ecce homo

(A Good Friday sermon preached at St. Anselm's Anglican Church on April 3, 2015)

At the heart of Christianity is a tragic, traumatic story that turns out to be the source of healing and redemption. The story of the terrible suffering - the Passion - of Jesus Christ dominates the gospels. The eight days of Holy Week take up an inordinate number of verses, as if the rest of the narrative is an elongated introduction or prologue to the originating event, the primal memory, of the church. Today we find ourselves at the shocking centre of Christian faith – Christ crucified. The Messiah lynched. God Incarnate rejected, humiliated, violated, abandoned. The Apostle Paul says that the story we tell today scandalizes the religious community and sounds like utter foolishness to everyone else. It doesn’t matter if one is Jew or Gentile, churched or un-churched the first thing to say is that when it comes to God a cross is the last thing we expect. We expect religion to present a God who is appropriately civilized. We want a religion to teach our children proper values. Instead we weave palm fronds into the shape of an instrument of torture (think water boarding) and teach our littlest ones to wave them in the air. We imagine that the purpose of spirituality is to teach us practices that console and comfort. Yet when the “spiritual but not religious” arrive they find the church deeply rooted not in a sensible spiritual practice but in a history that must be described as terrible. Redemptive, yes. Salvific, absolutely. But certainly also terrible.


notes on first peter four

When we gather on Thursday evening we will read the fourth chapter of the First Letter of Peter. Come with your questions and insights. Here are some questions to consider as you read …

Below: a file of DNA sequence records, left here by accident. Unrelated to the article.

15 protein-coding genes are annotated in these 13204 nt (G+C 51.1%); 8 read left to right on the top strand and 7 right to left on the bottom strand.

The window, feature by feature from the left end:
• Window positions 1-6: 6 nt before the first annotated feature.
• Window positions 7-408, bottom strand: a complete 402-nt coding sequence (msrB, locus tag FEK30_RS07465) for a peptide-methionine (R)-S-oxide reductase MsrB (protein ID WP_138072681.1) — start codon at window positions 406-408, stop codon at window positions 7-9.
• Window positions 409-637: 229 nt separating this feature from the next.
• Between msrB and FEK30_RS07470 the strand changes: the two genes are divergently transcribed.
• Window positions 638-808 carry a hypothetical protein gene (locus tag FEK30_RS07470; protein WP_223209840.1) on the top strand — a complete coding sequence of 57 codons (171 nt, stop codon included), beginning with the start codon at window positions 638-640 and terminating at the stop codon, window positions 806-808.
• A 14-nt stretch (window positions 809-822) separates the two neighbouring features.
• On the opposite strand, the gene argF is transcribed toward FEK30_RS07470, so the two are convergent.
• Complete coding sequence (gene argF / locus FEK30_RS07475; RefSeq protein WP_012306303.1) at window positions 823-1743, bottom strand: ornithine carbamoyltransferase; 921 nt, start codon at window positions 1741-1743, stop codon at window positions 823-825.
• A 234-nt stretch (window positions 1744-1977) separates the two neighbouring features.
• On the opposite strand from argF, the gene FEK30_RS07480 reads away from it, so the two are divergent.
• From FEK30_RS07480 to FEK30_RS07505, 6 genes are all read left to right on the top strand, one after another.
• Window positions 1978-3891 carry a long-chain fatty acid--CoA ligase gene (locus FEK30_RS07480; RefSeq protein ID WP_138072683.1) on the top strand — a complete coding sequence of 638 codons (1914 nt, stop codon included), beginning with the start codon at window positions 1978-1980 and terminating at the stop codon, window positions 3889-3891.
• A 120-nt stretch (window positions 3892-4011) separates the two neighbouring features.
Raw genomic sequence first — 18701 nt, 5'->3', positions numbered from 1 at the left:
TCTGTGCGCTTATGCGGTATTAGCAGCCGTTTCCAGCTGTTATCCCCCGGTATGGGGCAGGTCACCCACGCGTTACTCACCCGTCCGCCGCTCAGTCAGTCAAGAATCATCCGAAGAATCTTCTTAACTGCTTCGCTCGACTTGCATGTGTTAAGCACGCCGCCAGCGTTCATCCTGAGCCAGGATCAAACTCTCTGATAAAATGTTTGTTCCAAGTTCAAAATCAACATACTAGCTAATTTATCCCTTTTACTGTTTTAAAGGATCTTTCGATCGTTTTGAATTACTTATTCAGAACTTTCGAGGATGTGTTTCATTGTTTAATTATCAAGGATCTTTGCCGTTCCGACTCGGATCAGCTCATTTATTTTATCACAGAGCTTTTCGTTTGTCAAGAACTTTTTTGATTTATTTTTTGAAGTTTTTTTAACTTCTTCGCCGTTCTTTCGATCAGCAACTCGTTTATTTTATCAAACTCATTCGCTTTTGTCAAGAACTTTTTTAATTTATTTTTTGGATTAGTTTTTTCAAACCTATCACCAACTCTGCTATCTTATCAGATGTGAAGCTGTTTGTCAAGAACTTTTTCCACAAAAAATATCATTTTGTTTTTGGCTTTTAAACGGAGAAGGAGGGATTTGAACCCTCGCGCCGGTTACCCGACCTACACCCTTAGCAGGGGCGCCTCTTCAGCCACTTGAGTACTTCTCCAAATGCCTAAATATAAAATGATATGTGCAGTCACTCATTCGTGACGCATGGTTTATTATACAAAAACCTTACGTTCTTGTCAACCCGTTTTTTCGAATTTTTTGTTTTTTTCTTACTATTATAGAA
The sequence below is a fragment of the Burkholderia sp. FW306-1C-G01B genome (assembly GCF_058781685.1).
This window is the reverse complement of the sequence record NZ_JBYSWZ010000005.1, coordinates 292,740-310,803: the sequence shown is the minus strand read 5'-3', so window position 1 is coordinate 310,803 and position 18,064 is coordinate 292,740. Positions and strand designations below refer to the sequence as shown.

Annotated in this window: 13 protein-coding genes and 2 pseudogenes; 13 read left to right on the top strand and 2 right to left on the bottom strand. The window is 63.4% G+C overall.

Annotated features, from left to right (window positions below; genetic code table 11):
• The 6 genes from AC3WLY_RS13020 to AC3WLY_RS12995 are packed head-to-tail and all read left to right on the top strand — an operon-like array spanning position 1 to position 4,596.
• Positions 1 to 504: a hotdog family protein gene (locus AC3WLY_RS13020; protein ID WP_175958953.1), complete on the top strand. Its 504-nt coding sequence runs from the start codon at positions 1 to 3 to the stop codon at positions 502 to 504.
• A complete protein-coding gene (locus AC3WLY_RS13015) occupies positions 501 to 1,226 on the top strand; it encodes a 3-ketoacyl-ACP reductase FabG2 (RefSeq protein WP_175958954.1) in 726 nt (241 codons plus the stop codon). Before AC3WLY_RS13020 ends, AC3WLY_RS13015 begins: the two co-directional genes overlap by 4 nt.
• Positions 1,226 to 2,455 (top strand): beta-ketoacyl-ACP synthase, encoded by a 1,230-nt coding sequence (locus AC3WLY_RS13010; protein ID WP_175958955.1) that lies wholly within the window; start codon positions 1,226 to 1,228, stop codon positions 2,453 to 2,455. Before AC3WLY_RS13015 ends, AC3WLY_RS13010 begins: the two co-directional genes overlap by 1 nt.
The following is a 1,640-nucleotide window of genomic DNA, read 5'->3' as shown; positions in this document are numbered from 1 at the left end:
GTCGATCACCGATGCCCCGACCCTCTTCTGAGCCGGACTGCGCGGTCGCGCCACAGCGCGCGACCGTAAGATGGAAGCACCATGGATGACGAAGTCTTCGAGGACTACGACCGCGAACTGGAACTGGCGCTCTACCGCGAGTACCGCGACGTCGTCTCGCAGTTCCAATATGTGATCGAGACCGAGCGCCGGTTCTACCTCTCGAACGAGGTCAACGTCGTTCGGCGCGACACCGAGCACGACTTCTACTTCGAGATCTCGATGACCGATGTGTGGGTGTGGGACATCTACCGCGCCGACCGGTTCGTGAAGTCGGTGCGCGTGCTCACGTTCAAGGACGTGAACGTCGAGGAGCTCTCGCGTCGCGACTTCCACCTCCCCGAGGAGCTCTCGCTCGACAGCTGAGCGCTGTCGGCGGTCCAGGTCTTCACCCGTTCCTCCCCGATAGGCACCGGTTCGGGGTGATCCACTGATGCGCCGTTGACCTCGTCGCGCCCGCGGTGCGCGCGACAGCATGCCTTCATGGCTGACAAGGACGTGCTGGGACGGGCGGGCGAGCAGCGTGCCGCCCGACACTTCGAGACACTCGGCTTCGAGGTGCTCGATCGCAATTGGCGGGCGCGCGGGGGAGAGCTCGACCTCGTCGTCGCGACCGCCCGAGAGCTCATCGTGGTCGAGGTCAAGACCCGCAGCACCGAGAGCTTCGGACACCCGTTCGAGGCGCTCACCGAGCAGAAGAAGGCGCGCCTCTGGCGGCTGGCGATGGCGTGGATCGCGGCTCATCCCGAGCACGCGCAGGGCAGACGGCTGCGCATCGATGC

fifteen hundred sundays

I have been preaching most every Sunday for thirty-five years. It means something like fifteen hundred Sundays by now ... and fifteen hundred sermons. Counting the sermons in Holy Week that are coming up I think there are fifteen sermons to be preached before I step out of the weekly rhythm that I have been in for three and a half decades. I find myself thinking back to my first weeks and months as a preacher when this all seemed so strange and new and difficult. Now it feels so familiar and habitual and ... difficult!


notes on first peter three

When we gather on Thursday evening we will read the third chapter of the First Letter of Peter. Come with your questions and insights. Here are some questions to consider as you read …

pomalidomide (cycle two)

First off - for those who can catch it later today the Multiple Myeloma Research Foundation is live streaming the concert "Cancer Blows" from Dallas, Texas. Here is the link. Ryan Anthony, Dallas Symphony Orchestra principal trumpet and former member of the Canadian Brass, was diagnosed with Multiple Myeloma last year. This concert brings together many trumpet players in raising awareness about the disease as well as fund-raising for research into treatments for multiple myeloma.